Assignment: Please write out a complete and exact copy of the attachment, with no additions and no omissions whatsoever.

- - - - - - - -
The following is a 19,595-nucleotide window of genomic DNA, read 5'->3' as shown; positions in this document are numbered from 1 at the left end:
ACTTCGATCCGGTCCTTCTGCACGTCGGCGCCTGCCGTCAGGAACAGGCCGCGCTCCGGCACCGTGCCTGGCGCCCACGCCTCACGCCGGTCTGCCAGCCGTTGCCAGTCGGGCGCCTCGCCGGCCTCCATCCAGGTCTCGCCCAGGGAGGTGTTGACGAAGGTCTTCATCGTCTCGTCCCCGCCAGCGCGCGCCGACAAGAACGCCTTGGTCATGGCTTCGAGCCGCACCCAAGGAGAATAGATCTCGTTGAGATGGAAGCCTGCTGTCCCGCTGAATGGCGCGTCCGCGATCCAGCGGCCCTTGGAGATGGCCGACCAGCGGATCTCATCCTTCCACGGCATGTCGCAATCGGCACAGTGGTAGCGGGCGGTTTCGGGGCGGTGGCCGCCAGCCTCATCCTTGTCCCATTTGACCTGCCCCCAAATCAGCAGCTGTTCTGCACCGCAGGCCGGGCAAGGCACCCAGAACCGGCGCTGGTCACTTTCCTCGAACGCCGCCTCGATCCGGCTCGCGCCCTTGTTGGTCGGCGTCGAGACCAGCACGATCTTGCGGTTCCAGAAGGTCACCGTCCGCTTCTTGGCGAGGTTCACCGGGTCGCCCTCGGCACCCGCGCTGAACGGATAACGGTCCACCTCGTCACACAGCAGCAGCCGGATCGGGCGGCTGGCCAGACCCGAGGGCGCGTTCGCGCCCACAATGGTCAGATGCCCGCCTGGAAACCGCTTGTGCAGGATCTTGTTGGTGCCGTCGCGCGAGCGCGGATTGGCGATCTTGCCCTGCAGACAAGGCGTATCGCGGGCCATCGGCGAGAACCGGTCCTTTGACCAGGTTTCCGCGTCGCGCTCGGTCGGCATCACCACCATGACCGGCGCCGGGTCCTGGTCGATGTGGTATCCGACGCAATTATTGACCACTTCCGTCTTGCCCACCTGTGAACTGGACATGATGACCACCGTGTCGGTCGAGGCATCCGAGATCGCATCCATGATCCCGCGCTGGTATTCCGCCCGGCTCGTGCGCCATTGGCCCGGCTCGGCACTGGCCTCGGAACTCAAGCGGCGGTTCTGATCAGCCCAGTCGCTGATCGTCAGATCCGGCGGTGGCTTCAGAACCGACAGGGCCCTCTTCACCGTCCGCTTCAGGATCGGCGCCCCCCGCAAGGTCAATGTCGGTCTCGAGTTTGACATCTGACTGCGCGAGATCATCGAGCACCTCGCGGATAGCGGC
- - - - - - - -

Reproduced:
The following is a 19,595-nucleotide window of genomic DNA, read 5'->3' as shown; positions in this document are numbered from 1 at the left end:
ACTTCGATCCGGTCCTTCTGCACGTCGGCGCCTGCCGTCAGGAACAGGCCGCGCTCCGGCACCGTGCCTGGCGCCCACGCCTCACGCCGGTCTGCCAGCCGTTGCCAGTCGGGCGCCTCGCCGGCCTCCATCCAGGTCTCGCCCAGGGAGGTGTTGACGAAGGTCTTCATCGTCTCGTCCCCGCCAGCGCGCGCCGACAAGAACGCCTTGGTCATGGCTTCGAGCCGCACCCAAGGAGAATAGATCTCGTTGAGATGGAAGCCTGCTGTCCCGCTGAATGGCGCGTCCGCGATCCAGCGGCCCTTGGAGATGGCCGACCAGCGGATCTCATCCTTCCACGGCATGTCGCAATCGGCACAGTGGTAGCGGGCGGTTTCGGGGCGGTGGCCGCCAGCCTCATCCTTGTCCCATTTGACCTGCCCCCAAATCAGCAGCTGTTCTGCACCGCAGGCCGGGCAAGGCACCCAGAACCGGCGCTGGTCACTTTCCTCGAACGCCGCCTCGATCCGGCTCGCGCCCTTGTTGGTCGGCGTCGAGACCAGCACGATCTTGCGGTTCCAGAAGGTCACCGTCCGCTTCTTGGCGAGGTTCACCGGGTCGCCCTCGGCACCCGCGCTGAACGGATAACGGTCCACCTCGTCACACAGCAGCAGCCGGATCGGGCGGCTGGCCAGACCCGAGGGCGCGTTCGCGCCCACAATGGTCAGATGCCCGCCTGGAAACCGCTTGTGCAGGATCTTGTTGGTGCCGTCGCGCGAGCGCGGATTGGCGATCTTGCCCTGCAGACAAGGCGTATCGCGGGCCATCGGCGAGAACCGGTCCTTTGACCAGGTTTCCGCGTCGCGCTCGGTCGGCATCACCACCATGACCGGCGCCGGGTCCTGGTCGATGTGGTATCCGACGCAATTATTGACCACTTCCGTCTTGCCCACCTGTGAACTGGACATGATGACCACCGTGTCGGTCGAGGCATCCGAGATCGCATCCATGATCCCGCGCTGGTATTCCGCCCGGCTCGTGCGCCATTGGCCCGGCTCGGCACTGGCCTCGGAACTCAAGCGGCGGTTCTGATCAGCCCAGTCGCTGATCGTCAGATCCGGCGGTGGCTTCAGAACCGACAGGGCCCTCTTCACCGTCCGCTTCAGGATCGGCGCCCCCCGCAAGGTCAATGTCGGTCTCGAGTTTGACATCTGACTGCGCGAGATCATCGAGCACCTCGCGGATAGCGGC